Katherina, who was listening to the conversation, was furious and asked her father if he was trying to make a fool of her.

Then, turning to Hortensio, she informed him that she was not interested in marriage anyway and wouldn’t hesitate in banging his silly head if she had the chance!

Meanwhile Lucentio and Tranio were watching the scene with great amusement. “That woman is either completely mad or incredibly headstrong and spirited!” exclaimed Tranio to his master. But Lucentio was too busy looking at Bianca to take any notice of Katherina.

“The other sister is so well-behaved and modest,” he said admiringly.

Bianca was upset at the situation with the suitors and Baptista ordered her to go back into the house. Katherina mocked Bianca’s sorrow by saying that she would have cried too if she could. Bianca replied, “Aren’t you satisfied with my unhappiness?” and, obeying her father, went into the house.

Gremio and Hortensio tried to convince Baptista to change his mind, but he refused and decided that in the meantime, he would find music and poetry tutors for Bianca to improve her talents in those arts. He said goodbye, telling Katherina that she could stay with the gentlemen if she liked.

Katherina replied sharply, “Shall I be told when to stay and when to go, as if I don’t know what to take and what to leave? Ha!”

“You may go to the Devil’s mother, no one will keep you here,” replied Gremio mockingly and turned away from her to talk to Hortensio.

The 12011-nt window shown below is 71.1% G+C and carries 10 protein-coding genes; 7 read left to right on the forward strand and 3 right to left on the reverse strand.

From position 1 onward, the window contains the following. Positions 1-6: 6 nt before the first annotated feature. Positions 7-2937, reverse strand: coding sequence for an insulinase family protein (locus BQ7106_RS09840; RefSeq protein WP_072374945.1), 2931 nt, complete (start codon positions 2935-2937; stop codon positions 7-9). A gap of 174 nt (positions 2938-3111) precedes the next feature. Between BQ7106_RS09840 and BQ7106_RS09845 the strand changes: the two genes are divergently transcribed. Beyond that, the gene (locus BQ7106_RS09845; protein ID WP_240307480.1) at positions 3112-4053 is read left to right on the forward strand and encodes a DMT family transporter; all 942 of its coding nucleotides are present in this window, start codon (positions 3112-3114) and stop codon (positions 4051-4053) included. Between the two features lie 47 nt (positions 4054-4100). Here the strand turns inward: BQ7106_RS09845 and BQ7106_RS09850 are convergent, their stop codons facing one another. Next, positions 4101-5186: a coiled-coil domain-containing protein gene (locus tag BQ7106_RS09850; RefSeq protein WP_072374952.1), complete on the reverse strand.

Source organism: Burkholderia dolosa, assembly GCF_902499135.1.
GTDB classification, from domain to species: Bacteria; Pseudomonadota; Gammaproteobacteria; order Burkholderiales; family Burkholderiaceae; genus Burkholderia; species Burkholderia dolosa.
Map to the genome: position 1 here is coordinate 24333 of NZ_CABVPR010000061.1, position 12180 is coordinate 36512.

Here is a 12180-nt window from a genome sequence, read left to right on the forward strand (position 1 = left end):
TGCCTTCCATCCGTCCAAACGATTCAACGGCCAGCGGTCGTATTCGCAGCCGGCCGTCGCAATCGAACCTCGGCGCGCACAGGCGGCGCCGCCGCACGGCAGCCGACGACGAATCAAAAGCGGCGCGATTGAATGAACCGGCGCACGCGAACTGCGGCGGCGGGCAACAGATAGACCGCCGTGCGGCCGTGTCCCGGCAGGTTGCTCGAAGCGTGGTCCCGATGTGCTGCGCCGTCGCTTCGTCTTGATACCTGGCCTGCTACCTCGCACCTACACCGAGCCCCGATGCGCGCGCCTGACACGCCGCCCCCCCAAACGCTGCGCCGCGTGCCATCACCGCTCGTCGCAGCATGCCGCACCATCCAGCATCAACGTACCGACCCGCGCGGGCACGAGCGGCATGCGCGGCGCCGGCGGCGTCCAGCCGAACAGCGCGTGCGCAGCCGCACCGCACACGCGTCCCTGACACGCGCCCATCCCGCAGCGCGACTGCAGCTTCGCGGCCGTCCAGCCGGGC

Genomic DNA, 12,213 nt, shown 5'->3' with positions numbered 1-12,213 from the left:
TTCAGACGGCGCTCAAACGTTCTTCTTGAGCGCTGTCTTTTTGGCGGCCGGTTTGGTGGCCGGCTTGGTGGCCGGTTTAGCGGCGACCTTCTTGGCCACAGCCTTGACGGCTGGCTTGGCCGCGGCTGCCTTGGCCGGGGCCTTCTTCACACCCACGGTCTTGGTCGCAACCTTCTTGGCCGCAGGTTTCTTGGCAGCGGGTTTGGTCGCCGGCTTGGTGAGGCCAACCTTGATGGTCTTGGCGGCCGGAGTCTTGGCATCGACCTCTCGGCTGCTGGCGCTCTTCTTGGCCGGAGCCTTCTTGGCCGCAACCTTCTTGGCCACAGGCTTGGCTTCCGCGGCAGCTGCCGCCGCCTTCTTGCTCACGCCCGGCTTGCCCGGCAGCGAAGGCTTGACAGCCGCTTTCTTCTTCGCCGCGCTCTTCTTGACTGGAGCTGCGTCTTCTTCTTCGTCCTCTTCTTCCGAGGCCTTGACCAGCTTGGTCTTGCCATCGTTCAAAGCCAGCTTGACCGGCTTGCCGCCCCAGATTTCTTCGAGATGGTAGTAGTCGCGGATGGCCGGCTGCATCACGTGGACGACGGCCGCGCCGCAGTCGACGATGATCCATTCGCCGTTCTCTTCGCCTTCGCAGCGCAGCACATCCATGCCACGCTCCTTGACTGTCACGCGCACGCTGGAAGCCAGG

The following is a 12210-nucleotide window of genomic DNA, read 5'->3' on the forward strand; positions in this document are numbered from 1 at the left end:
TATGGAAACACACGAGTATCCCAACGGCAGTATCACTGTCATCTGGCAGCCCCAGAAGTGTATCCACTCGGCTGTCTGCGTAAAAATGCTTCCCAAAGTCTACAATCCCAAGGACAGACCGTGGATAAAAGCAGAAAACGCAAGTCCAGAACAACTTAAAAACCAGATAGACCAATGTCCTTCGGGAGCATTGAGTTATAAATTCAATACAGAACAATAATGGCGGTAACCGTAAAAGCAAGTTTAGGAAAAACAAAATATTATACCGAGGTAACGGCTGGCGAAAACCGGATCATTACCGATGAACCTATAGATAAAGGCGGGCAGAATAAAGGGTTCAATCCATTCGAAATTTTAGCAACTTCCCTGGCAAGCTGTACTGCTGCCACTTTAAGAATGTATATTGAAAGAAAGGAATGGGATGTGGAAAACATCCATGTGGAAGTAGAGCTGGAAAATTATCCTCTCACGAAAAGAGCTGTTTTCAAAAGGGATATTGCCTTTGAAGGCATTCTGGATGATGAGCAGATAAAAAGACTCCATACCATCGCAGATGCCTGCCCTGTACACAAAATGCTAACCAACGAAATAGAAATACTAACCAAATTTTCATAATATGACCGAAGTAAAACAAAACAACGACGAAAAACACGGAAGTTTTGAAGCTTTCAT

Gremio and Hortensio agreed to try to please Baptista by finding a good tutor for Bianca and to postpone their rivalry as suitors until they found a solution to the problem of Katherina.

“There’s nothing for it, we’ll have to find a husband for her sister first,” said Hortensio.

“I’d say only a devil would do!” replied Gremio. “I know her father is rich, hut who would he fool enough to marry hell itself?”

“There must be someone we can think of…” said Hortensio thoughtfully.

Lucentio meanwhile, having seen her in the square, had also fallen in love with the beautiful and sweet Bianca.

He and Tranio were now trying to work out a plan so that he could meet her.

“I have it!” cried Tranio. “You will be her tutor!”

“Yes,” replied his master excitedly. “And you will take my place. You shall be the master, with the house and servants and style of living that I would usually have, and I will make Biondello serve you and keep our secret while I go to play the tutor!”